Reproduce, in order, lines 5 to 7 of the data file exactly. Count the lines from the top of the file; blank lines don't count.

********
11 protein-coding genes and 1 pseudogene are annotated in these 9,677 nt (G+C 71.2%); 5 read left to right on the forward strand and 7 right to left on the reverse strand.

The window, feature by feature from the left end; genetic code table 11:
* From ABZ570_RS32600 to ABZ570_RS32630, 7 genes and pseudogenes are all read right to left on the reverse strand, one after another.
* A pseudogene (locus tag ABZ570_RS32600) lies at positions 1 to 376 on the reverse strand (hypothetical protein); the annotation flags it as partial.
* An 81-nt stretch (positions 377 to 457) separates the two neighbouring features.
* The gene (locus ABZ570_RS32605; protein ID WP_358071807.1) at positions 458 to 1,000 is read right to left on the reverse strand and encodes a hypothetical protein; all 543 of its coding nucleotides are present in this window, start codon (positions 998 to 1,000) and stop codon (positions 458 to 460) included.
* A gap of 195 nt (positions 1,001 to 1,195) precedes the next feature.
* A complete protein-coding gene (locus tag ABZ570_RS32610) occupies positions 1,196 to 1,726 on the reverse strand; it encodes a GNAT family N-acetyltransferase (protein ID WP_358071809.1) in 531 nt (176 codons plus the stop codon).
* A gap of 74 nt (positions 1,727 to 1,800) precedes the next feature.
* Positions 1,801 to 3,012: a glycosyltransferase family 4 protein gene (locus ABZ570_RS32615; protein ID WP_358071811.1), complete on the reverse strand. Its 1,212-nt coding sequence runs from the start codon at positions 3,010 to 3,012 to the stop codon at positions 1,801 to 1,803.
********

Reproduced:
* An 81-nt stretch (positions 377 to 457) separates the two neighbouring features.
* The gene (locus ABZ570_RS32605; protein ID WP_358071807.1) at positions 458 to 1,000 is read right to left on the reverse strand and encodes a hypothetical protein; all 543 of its coding nucleotides are present in this window, start codon (positions 998 to 1,000) and stop codon (positions 458 to 460) included.
* A gap of 195 nt (positions 1,001 to 1,195) precedes the next feature.